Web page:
Japan offering patrol boats in anti-piracy effort: Manila

File photo of Philippine coast guards inspecting a fishing boat whose crew is suspected to have been killed by pirates off the coast of Laud Siromon in Zamboanga, the southern Philippine island of Mindanao.
File photo of Philippine coast guards inspecting a fishing boat whose crew is suspected to have been killed by pirates off the coast of Laud Siromon in Zamboanga, the southern Philippine island of Mindanao. PHOTO: AFP

But Tokyo says it will assist only in 'capacity building' to fight piracy and terrorism in southern waters

MANILA • Japan has offered to send patrol ships to deal with a growing piracy threat in the southern Philippine waters bordering Indonesia and Malaysia, a senior Philippine defence official said.

A surge in piracy off parts of southern Philippines is forcing ship owners to divert vessels through other waters, pushing up costs and shipping times. Dozens of sailors have been taken captive by militant group Abu Sayyaf.

Japanese Vice-Minister Ro Manabe offered the assistance at a meeting in Tokyo last Friday and expressed readiness to contribute to efforts by the Philippines, Malaysia and Indonesia "in addressing piracy and terrorism", said Mr Raymund Quilop, Philippine Assistant Defence Minister for Assessments and International Affairs, on Tuesday.

A senior Japanese Defence Ministry official, however, gave a different account of the Tokyo meeting and said that no offer of patrols was made to the Philippines, just "capacity building".

Leaders of both countries agreed last autumn that Japan would give the Philippines high-speed small boats for its counter-terrorism efforts, but it was not clear if that was part of the apparent offer made by Mr Manabe.

Efforts by the Philippines to strengthen its security ties with Japan come as it seeks to diversify defence relations that are traditionally aligned with the United States. The aim is to also include Russia and China.

Efforts by the Philippines to strengthen its security ties with Japan come as it seeks to diversify defence relations that are traditionally aligned with the United States. The aim is to also include Russia and China.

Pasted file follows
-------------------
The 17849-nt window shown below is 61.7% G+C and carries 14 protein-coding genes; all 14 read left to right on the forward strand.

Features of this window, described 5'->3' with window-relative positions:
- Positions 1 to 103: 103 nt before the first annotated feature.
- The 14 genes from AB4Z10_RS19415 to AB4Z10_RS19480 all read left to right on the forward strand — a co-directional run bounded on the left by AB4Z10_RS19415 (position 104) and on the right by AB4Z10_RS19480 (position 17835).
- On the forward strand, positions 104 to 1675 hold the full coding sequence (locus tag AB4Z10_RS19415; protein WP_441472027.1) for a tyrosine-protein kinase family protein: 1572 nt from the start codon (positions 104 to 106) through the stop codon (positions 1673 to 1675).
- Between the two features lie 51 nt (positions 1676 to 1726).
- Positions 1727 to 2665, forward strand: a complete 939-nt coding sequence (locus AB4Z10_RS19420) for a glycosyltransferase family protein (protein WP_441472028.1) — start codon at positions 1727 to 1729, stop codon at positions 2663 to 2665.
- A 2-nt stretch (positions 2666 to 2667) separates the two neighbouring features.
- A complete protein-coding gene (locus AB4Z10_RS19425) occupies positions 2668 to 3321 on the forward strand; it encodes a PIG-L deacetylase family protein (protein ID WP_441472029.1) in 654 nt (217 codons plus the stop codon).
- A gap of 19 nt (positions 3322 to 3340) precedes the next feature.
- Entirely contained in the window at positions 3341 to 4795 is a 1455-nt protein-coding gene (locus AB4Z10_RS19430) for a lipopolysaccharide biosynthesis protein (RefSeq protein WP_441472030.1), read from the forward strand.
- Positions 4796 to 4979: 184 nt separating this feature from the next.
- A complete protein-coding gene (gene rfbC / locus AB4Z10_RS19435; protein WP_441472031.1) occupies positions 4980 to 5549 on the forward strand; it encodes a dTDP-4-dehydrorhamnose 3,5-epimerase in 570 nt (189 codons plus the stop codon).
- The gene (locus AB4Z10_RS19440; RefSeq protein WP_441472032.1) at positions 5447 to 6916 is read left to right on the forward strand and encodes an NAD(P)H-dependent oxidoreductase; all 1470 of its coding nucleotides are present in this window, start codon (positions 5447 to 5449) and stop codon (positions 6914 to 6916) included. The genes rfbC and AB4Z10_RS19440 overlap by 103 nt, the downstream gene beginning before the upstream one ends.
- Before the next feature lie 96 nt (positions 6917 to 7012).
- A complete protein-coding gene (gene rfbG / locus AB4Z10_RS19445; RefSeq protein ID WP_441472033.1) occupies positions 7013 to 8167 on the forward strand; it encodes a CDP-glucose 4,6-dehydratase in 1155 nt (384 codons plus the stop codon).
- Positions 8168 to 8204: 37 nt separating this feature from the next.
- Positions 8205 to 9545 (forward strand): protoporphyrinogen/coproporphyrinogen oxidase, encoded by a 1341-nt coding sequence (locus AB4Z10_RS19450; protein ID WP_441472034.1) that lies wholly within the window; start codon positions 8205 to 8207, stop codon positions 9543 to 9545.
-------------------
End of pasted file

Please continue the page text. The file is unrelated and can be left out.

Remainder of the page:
Last month, Philippine President Rodrigo Duterte asked Beijing to send its ships to thwart piracy by the Abu Sayyaf, which is linked to the Islamic State in Iraq and Syria militant group. China has yet to issue a response to that request.

China has also been in discussions about defence-related loans for purchasing its arms. It will donate US$14 million (S$19.9 million) worth of unspecified military equipment, for which Manila has submitted a wish list, and has made available US$500 million in loans for planes and ships.

Russia has offered to sell the Philippines anything it wanted, Philippine Defence Secretary Delfin Lorenzana told Reuters last week.

Late last year, the Philippines made an agreement with Indonesia and Malaysia to chase down Islamist militants and pirates in the Sulu and Celebes Sea.

Abu Sayyaf is holding captive 27 foreigners and Filipinos on the southern island of Jolo.

Philippine Deputy Defence Minister Ricardo David told reporters that two of the five TC-90 surveillance planes leased from Japan will be transferred to Manila next month to help patrol the South China Sea as well as waters in the south.

REUTERS

A version of this article appeared in the print edition of The Straits Times on February 16, 2017, with the headline 'Japan offering patrol boats in anti-piracy effort: Manila'. Print Edition | Subscribe